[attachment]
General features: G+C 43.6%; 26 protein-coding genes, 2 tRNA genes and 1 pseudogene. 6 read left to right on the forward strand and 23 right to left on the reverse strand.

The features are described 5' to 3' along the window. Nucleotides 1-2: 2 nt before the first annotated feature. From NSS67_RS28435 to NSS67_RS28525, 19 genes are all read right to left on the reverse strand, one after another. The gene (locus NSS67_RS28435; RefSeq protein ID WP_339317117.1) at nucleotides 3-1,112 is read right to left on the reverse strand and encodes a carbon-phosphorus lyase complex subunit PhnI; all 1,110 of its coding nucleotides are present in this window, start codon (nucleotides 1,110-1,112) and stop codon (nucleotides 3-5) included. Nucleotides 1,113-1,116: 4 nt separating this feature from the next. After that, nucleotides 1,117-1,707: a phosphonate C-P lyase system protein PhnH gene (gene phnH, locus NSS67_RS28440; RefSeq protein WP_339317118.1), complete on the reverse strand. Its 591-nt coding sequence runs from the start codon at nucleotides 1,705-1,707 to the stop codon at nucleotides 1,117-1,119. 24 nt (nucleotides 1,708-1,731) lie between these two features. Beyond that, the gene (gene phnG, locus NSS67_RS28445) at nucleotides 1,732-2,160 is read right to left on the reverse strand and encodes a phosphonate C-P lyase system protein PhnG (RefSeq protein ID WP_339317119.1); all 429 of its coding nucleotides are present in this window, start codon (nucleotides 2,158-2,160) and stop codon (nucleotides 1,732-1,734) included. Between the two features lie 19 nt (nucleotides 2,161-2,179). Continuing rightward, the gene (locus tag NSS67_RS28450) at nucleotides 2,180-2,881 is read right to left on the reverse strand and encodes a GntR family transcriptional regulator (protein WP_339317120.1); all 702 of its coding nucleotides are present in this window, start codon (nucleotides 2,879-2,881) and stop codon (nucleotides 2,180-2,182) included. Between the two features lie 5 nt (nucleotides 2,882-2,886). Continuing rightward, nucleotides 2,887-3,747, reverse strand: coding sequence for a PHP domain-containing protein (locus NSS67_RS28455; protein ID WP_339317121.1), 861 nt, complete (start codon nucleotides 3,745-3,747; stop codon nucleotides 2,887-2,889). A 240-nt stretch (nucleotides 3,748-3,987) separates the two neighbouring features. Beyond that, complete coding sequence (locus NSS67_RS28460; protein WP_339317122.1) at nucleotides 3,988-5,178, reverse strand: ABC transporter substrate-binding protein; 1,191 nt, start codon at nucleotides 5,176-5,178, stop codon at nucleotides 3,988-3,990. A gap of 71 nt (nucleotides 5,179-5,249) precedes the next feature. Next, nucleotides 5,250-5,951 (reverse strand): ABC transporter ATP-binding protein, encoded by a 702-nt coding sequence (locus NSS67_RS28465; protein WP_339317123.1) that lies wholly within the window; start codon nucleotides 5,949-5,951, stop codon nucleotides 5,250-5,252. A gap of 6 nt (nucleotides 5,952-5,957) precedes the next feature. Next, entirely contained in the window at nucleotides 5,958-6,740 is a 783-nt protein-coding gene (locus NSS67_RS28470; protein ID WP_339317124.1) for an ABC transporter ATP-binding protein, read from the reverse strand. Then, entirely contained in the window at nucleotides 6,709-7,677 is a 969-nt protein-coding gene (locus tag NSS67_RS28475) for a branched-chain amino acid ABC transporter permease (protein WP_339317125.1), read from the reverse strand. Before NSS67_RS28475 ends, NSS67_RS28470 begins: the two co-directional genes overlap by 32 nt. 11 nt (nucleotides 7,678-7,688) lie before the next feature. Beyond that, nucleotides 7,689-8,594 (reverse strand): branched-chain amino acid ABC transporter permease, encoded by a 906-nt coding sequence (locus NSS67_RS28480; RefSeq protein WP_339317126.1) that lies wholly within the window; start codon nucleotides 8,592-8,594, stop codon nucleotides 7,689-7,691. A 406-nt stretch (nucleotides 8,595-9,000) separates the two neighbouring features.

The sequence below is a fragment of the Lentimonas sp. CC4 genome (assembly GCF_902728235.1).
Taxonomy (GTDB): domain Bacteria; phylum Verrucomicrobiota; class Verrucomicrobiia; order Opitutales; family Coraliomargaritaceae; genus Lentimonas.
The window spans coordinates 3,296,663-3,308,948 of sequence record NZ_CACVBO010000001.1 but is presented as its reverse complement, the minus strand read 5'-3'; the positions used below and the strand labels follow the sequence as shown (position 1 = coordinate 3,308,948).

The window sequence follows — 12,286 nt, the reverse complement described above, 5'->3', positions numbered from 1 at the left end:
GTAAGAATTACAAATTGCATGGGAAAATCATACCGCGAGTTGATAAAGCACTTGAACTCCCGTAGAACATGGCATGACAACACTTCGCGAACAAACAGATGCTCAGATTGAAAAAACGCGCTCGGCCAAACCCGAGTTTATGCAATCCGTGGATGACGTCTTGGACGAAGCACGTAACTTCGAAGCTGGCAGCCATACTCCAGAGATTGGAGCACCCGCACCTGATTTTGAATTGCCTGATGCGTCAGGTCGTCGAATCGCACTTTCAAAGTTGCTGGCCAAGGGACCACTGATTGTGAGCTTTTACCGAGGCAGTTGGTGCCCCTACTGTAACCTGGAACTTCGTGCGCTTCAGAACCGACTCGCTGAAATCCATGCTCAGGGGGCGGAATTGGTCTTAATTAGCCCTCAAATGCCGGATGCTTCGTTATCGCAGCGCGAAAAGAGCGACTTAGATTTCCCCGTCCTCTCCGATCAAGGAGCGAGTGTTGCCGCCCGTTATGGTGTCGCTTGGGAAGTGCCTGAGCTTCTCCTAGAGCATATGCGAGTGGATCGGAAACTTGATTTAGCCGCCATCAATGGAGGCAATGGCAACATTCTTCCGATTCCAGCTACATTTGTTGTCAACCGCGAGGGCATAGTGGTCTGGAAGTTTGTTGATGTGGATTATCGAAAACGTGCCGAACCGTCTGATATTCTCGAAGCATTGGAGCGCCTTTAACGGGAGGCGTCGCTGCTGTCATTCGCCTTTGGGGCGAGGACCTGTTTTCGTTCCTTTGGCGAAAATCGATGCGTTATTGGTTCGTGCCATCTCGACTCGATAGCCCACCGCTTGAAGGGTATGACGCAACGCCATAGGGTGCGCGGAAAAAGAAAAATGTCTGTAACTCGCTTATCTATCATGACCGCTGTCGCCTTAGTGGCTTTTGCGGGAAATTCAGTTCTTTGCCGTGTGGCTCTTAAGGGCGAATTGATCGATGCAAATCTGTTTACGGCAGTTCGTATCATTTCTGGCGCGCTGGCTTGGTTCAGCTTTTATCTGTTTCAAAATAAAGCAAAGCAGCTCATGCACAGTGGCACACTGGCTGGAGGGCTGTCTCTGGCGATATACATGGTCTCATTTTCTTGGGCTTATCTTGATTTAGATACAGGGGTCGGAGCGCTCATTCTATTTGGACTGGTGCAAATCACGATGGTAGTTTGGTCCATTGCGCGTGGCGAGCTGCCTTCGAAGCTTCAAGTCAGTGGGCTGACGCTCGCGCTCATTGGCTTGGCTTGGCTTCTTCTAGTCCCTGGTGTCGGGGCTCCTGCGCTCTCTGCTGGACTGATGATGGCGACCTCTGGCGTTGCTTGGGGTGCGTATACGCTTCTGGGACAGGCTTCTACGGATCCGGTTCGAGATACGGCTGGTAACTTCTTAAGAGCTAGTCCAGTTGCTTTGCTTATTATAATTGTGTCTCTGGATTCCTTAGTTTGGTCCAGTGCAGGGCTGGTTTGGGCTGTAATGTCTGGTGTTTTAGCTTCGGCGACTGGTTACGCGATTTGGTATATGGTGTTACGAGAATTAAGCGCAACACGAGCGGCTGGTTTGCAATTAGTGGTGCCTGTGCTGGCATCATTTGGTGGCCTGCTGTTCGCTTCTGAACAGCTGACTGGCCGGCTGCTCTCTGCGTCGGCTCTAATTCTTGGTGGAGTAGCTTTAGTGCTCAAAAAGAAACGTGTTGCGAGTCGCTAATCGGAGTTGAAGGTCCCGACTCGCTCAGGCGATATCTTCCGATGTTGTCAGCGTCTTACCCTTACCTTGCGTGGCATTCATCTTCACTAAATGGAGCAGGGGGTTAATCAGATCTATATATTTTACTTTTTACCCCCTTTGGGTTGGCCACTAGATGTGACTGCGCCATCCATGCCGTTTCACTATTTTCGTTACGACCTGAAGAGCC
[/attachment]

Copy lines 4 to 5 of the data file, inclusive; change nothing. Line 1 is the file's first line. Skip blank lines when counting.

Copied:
Taxonomy (GTDB): domain Bacteria; phylum Verrucomicrobiota; class Verrucomicrobiia; order Opitutales; family Coraliomargaritaceae; genus Lentimonas.
The window spans coordinates 3,296,663-3,308,948 of sequence record NZ_CACVBO010000001.1 but is presented as its reverse complement, the minus strand read 5'-3'; the positions used below and the strand labels follow the sequence as shown (position 1 = coordinate 3,308,948).